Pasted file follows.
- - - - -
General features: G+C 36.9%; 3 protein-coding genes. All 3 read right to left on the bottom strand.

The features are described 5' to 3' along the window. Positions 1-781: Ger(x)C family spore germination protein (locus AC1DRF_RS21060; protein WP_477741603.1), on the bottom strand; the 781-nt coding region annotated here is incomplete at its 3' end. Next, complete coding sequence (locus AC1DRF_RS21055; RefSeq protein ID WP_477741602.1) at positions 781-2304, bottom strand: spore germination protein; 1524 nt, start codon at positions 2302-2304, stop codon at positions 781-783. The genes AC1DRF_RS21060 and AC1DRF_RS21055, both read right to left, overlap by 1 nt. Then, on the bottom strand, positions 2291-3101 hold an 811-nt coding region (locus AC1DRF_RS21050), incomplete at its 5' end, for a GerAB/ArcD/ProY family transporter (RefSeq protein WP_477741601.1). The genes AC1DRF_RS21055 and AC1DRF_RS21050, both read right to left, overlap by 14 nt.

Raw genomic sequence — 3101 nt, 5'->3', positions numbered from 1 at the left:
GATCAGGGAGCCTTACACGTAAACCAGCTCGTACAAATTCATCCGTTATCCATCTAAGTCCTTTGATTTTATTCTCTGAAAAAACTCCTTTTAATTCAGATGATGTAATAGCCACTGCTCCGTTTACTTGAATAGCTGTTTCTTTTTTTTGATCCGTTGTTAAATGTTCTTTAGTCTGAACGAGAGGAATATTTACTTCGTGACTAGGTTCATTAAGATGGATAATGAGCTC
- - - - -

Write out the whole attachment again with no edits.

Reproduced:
General features: G+C 36.9%; 3 protein-coding genes. All 3 read right to left on the bottom strand.

The features are described 5' to 3' along the window. Positions 1-781: Ger(x)C family spore germination protein (locus AC1DRF_RS21060; protein WP_477741603.1), on the bottom strand; the 781-nt coding region annotated here is incomplete at its 3' end. Next, complete coding sequence (locus AC1DRF_RS21055; RefSeq protein ID WP_477741602.1) at positions 781-2304, bottom strand: spore germination protein; 1524 nt, start codon at positions 2302-2304, stop codon at positions 781-783. The genes AC1DRF_RS21060 and AC1DRF_RS21055, both read right to left, overlap by 1 nt. Then, on the bottom strand, positions 2291-3101 hold an 811-nt coding region (locus AC1DRF_RS21050), incomplete at its 5' end, for a GerAB/ArcD/ProY family transporter (RefSeq protein WP_477741601.1). The genes AC1DRF_RS21055 and AC1DRF_RS21050, both read right to left, overlap by 14 nt.

Raw genomic sequence — 3101 nt, 5'->3', positions numbered from 1 at the left:
GATCAGGGAGCCTTACACGTAAACCAGCTCGTACAAATTCATCCGTTATCCATCTAAGTCCTTTGATTTTATTCTCTGAAAAAACTCCTTTTAATTCAGATGATGTAATAGCCACTGCTCCGTTTACTTGAATAGCTGTTTCTTTTTTTTGATCCGTTGTTAAATGTTCTTTAGTCTGAACGAGAGGAATATTTACTTCGTGACTAGGTTCATTAAGATGGATAATGAGCTC